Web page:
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Crime & Justice
A Center for Public Integrity analysis of U.S. Department of Education data from all 50 states plus the District of Columbia and Puerto Rico found that school policing disproportionately affects students with disabilities, Black children and, in some states, Native American and Latino children.

Analysis Finds Schools Disproportionately Call Police On Students Of Color And Those With Disabilities — Including In Carolinas

Across the U.S., nearly 230,000 students were referred to law enforcement during the 2017-18 school year. A quarter of those cases ended in arrest. Black students and students with mental and physical disabilities were referred at nearly twice their share of the overall student population.

That’s what a Center for Public Integrity analysis of U.S. Department of Education data found. In North Carolina and South Carolina, law enforcement was also brought in at higher rates when it came to Black and disabled students. Corey Mitchell, the lead reporter on that story, joins us with more details.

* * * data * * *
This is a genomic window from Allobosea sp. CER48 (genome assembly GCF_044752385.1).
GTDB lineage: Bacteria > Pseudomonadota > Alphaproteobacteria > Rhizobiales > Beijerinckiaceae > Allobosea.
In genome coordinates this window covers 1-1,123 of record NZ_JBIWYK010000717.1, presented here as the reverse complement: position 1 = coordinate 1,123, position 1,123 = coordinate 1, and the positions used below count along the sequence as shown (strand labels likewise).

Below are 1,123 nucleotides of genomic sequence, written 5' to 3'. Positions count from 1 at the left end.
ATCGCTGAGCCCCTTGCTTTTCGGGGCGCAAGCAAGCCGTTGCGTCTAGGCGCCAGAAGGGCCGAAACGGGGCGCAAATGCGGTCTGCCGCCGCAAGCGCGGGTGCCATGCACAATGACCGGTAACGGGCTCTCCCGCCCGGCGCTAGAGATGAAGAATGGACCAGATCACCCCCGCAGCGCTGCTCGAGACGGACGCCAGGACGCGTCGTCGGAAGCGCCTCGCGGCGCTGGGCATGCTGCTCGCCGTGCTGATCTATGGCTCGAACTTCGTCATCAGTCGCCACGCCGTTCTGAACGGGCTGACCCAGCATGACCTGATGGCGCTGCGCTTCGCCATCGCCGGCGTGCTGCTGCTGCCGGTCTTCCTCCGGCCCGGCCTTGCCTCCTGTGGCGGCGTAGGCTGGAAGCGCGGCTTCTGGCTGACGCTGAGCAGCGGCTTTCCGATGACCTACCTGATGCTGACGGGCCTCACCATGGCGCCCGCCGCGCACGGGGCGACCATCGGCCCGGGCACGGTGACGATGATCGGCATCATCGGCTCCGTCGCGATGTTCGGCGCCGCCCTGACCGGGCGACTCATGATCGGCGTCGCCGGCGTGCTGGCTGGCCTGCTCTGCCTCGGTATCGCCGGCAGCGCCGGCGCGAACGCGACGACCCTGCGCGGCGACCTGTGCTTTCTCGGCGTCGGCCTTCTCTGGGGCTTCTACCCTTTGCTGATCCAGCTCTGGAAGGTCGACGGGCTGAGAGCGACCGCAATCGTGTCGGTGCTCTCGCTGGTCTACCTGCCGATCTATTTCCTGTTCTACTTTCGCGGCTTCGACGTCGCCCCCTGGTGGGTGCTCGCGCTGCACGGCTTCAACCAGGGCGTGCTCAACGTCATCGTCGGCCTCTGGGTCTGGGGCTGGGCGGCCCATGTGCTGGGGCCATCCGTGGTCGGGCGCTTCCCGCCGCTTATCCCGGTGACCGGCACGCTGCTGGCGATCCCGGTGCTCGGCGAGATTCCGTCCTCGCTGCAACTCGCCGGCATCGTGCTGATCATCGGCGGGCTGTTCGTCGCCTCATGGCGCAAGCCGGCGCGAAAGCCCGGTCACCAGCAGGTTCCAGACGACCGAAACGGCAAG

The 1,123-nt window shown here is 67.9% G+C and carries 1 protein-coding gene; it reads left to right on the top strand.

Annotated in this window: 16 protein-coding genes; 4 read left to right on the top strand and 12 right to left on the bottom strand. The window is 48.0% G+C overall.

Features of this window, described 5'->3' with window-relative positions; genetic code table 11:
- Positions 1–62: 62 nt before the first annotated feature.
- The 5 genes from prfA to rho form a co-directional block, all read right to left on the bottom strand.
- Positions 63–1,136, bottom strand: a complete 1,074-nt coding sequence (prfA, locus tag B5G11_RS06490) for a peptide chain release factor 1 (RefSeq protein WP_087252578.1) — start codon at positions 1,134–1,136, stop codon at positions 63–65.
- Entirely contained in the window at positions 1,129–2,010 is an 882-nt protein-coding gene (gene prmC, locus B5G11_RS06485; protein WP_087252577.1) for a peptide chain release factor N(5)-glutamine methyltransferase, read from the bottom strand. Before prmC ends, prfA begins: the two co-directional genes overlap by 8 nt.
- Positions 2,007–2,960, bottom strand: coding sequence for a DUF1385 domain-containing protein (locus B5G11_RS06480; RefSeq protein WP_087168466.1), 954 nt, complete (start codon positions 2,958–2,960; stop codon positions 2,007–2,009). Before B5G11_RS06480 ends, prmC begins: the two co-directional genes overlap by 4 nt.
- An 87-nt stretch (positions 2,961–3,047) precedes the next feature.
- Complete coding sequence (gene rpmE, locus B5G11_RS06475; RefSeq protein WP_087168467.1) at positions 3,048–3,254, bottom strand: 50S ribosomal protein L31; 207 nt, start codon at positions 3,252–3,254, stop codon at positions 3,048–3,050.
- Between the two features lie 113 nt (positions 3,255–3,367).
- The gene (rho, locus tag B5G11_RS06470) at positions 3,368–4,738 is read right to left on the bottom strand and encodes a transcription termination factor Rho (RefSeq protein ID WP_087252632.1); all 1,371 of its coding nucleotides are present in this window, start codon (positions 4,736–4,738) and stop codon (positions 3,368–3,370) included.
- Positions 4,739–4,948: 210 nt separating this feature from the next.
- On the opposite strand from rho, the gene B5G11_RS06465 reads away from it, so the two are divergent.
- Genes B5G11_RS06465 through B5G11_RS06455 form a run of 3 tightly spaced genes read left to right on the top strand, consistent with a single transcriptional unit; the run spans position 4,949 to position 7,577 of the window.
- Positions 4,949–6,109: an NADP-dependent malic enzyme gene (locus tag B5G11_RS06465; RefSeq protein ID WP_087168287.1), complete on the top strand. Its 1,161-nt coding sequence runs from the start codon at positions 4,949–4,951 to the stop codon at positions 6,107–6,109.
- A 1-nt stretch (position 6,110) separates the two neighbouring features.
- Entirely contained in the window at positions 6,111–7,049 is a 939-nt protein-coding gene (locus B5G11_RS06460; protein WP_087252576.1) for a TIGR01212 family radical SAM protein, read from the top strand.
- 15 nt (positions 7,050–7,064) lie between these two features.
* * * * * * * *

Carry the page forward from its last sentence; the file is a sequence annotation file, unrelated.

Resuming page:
Marshall Terry: First, Corey, what does it mean to be referred to law enforcement, exactly?

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Corey Mitchell

Corey Mitchell: When we typically think of law enforcement referral, the first thing that comes to mind is an arrest. But not all law enforcement referrals are arrests. Students can be issued citations to appear before judges or juvenile court system officials, or it can just be a situation where an officer questions you.

Terry: What kinds of things are kids doing that result in a referral?

Mitchell: That is the big question. I know when we often think of school resource officers or police officers, we think of people responding to serious crimes or perhaps even school shootings. But when you have 230,000 law enforcement referrals in a year, obviously those aren't all shootings or major crimes. You have many of these officers who are responding to student code of conduct violations, like someone disrupting class — you know, a classroom management issue.

And that can have unintended consequences. A kid who's being a teenager and perhaps talking back to a teacher can end up with, in some states, a disorderly conduct charge. Most school resource officer associations will say, "Don't call in police for these minor matters. We're here to deal with major things." But often cases, they are dealing with these very mundane things that for all intents and purposes, teachers and administrators should be dealing with.